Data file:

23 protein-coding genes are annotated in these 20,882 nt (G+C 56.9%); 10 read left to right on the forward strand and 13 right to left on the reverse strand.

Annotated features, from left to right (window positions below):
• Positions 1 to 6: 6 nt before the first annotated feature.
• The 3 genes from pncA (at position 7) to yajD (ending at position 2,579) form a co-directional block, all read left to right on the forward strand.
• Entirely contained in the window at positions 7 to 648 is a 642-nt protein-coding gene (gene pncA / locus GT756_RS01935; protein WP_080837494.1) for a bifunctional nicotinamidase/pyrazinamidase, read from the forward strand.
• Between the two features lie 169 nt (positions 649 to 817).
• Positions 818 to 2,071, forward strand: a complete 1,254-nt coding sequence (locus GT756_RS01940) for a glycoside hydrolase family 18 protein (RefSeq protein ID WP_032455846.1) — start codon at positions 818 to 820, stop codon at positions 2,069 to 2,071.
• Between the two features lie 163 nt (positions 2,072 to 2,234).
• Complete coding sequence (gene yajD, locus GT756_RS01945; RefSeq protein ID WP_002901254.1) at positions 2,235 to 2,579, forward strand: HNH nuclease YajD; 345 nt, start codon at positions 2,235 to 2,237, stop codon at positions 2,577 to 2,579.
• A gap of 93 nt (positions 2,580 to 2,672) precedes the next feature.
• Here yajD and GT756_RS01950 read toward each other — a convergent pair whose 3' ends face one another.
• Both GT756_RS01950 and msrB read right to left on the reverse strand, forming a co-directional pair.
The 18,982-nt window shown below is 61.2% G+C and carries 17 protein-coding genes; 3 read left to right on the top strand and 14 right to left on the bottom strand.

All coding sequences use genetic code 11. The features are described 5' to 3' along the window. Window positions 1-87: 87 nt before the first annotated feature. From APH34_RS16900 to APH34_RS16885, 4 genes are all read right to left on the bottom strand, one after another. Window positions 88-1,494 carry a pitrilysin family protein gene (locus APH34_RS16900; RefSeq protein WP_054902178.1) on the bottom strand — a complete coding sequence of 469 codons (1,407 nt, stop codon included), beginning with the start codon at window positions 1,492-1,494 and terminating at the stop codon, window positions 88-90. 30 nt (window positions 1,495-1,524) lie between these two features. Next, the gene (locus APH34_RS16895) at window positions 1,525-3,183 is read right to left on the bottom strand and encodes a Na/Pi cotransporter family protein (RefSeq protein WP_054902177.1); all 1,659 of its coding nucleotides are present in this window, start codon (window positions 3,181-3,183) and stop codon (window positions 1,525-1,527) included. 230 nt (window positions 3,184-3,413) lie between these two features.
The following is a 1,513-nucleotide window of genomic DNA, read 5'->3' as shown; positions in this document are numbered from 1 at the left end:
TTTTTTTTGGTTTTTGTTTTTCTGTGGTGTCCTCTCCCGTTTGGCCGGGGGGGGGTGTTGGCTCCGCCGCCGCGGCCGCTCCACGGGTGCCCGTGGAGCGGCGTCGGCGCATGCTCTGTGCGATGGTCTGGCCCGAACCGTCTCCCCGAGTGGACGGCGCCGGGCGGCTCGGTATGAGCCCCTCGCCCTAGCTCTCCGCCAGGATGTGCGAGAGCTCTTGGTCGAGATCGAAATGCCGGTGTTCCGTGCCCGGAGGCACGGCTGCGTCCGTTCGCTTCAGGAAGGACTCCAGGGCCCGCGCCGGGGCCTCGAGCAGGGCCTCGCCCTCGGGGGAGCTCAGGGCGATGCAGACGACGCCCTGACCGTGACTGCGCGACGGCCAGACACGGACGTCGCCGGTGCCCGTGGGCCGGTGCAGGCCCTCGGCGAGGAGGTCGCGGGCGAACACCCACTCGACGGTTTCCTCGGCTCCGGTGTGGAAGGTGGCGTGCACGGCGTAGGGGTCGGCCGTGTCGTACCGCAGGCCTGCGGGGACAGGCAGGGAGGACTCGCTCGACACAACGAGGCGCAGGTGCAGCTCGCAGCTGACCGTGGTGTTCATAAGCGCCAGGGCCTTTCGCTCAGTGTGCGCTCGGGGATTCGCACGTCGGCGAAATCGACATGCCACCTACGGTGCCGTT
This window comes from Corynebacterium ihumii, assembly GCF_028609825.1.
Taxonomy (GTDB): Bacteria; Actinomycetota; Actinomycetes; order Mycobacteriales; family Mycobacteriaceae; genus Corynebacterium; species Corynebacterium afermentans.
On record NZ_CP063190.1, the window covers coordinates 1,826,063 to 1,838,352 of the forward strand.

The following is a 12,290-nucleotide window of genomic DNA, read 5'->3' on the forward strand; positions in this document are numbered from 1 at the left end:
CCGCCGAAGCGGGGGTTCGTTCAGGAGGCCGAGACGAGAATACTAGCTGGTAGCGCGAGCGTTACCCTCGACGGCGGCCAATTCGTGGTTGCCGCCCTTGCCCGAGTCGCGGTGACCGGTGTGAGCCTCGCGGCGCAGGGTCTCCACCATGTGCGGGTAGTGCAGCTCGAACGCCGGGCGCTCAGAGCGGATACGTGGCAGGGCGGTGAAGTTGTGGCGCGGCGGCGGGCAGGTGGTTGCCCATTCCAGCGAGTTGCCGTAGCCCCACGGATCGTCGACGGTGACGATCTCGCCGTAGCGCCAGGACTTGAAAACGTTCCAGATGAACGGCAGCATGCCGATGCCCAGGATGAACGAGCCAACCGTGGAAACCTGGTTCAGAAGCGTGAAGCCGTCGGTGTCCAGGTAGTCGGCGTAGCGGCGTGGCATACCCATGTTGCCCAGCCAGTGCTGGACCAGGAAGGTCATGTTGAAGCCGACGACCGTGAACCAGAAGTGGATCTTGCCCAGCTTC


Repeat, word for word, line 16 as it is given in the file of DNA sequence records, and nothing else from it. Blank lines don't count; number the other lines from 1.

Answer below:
TTTTTTTTGGTTTTTGTTTTTCTGTGGTGTCCTCTCCCGTTTGGCCGGGGGGGGGTGTTGGCTCCGCCGCCGCGGCCGCTCCACGGGTGCCCGTGGAGCGGCGTCGGCGCATGCTCTGTGCGATGGTCTGGCCCGAACCGTCTCCCCGAGTGGACGGCGCCGGGCGGCTCGGTATGAGCCCCTCGCCCTAGCTCTCCGCCAGGATGTGCGAGAGCTCTTGGTCGAGATCGAAATGCCGGTGTTCCGTGCCCGGAGGCACGGCTGCGTCCGTTCGCTTCAGGAAGGACTCCAGGGCCCGCGCCGGGGCCTCGAGCAGGGCCTCGCCCTCGGGGGAGCTCAGGGCGATGCAGACGACGCCCTGACCGTGACTGCGCGACGGCCAGACACGGACGTCGCCGGTGCCCGTGGGCCGGTGCAGGCCCTCGGCGAGGAGGTCGCGGGCGAACACCCACTCGACGGTTTCCTCGGCTCCGGTGTGGAAGGTGGCGTGCACGGCGTAGGGGTCGGCCGTGTCGTACCGCAGGCCTGCGGGGACAGGCAGGGAGGACTCGCTCGACACAACGAGGCGCAGGTGCAGCTCGCAGCTGACCGTGGTGTTCATAAGCGCCAGGGCCTTTCGCTCAGTGTGCGCTCGGGGATTCGCACGTCGGCGAAATCGACATGCCACCTACGGTGCCGTT